Plus:  a criminal trial for the sheriff – former LA County Sheriff Lee Baca will go to trial on federal charges of obstruction of justice and conspiracy to obstruct justice.  It’s one of the most amazing developments in the history of Los Angeles.  CELESTE FREMON of WitnessLA.com will explain.

 

An Hour Without Trump: The Nation podcast 8/4

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rump is everywhere in the news this week, so we decided to do something different: 60 minutes of political talk that is Trump-free. Guaranteed. Instead:

The fight to limit government surveillance tactics: Ben Wizner talks about what we have won—and what we need to do next. He’s director of the ACLU’s Speech, Privacy, and Technology Project and the lawyer for Edward Snowden.

Plus: Susan Faludi tells the story of a transgender woman—her father, who transitioned when she was 76. Susan, of course, is the Pulitzer Prize–winning author of Backlash: The Undeclared War Against American Women. Now she has a new book out; it’s called In the Darkroom.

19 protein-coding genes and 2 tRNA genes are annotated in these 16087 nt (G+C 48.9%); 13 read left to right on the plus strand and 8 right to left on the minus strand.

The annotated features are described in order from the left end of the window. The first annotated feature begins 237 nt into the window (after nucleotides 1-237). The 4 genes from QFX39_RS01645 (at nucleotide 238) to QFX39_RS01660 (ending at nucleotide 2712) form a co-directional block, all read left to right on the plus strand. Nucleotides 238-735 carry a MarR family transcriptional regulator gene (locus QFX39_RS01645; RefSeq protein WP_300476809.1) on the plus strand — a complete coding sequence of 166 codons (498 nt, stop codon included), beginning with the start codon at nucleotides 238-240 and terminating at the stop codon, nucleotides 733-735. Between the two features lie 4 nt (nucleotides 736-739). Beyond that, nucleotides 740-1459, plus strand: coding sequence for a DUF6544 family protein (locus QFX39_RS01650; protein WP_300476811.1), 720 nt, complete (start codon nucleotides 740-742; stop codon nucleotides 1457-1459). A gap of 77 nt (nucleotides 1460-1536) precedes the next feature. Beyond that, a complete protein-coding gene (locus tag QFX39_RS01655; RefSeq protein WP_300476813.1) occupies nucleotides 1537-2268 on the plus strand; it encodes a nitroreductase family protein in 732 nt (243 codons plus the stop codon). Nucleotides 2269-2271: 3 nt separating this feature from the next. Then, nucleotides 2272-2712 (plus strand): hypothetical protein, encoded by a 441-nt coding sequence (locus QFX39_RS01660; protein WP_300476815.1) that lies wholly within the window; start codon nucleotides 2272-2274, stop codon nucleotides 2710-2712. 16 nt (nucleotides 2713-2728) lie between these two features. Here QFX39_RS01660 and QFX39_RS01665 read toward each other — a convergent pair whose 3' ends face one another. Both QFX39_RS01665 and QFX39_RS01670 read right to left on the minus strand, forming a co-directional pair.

And Tom Lutz has been traveling a lot; he went to Lhasa to talk about Tibetan resistance to China; he went to Jordan to talk about Iran and America; and he went to Tehran to talk about the Kurds.
His new book is Drinking Mare’s Milk on the Roof of the World.

Remembering the Sixties: KPFK 8/2

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Clara Bingham
talks about her oral history “Witness to the Revolution: Remembering the Sixties”–she interviewed 100 people–the famous and the unknown.

Calvin Trillin of The Nation and The New Yorker remembers reporting from Mississippi in the sixties: his new book is “Jackson 1964.”

Plus award-winning documentary filmmaker Alex Gibney has the scary story of the Stuxnet virus and the future of cyber war: his new film is “Zero Days.”